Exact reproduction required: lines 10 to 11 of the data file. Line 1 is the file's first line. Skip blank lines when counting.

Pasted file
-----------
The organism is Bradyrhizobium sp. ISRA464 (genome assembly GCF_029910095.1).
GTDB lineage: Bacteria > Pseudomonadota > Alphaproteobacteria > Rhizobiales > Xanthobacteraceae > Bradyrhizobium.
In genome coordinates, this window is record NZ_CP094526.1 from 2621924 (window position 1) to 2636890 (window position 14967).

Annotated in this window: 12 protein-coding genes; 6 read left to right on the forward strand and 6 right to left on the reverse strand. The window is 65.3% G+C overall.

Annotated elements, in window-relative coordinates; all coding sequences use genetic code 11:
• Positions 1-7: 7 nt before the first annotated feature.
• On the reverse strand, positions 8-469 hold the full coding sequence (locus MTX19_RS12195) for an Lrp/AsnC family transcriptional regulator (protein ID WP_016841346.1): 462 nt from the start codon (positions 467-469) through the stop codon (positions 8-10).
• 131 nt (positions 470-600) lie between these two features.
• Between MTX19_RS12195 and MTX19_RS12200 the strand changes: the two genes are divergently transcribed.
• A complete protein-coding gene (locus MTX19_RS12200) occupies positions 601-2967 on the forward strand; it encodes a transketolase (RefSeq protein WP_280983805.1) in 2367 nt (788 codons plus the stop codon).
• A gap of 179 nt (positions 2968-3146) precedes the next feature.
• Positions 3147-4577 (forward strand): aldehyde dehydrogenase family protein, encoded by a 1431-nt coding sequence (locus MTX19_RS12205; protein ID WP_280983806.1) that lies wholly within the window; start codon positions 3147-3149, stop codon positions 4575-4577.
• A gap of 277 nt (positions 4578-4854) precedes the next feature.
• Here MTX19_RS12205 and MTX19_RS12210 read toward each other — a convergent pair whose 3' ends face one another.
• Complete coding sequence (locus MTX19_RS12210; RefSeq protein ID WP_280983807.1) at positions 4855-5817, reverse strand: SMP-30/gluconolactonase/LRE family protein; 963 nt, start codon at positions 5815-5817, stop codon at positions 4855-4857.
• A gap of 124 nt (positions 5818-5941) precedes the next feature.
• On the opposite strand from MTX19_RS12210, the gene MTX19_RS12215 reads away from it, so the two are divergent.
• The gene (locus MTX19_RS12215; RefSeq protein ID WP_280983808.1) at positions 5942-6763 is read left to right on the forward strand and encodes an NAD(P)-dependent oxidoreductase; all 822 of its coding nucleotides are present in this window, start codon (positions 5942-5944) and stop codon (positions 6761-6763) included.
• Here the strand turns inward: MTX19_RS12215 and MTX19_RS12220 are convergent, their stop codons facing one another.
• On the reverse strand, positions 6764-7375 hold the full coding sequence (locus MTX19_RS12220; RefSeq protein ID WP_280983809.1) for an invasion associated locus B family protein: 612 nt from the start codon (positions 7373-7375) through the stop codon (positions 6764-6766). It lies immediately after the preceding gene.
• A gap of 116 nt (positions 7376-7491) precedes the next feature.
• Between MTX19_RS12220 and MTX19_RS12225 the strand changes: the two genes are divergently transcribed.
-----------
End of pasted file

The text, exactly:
• A complete protein-coding gene (locus MTX19_RS12200) occupies positions 601-2967 on the forward strand; it encodes a transketolase (RefSeq protein WP_280983805.1) in 2367 nt (788 codons plus the stop codon).
• A gap of 179 nt (positions 2968-3146) precedes the next feature.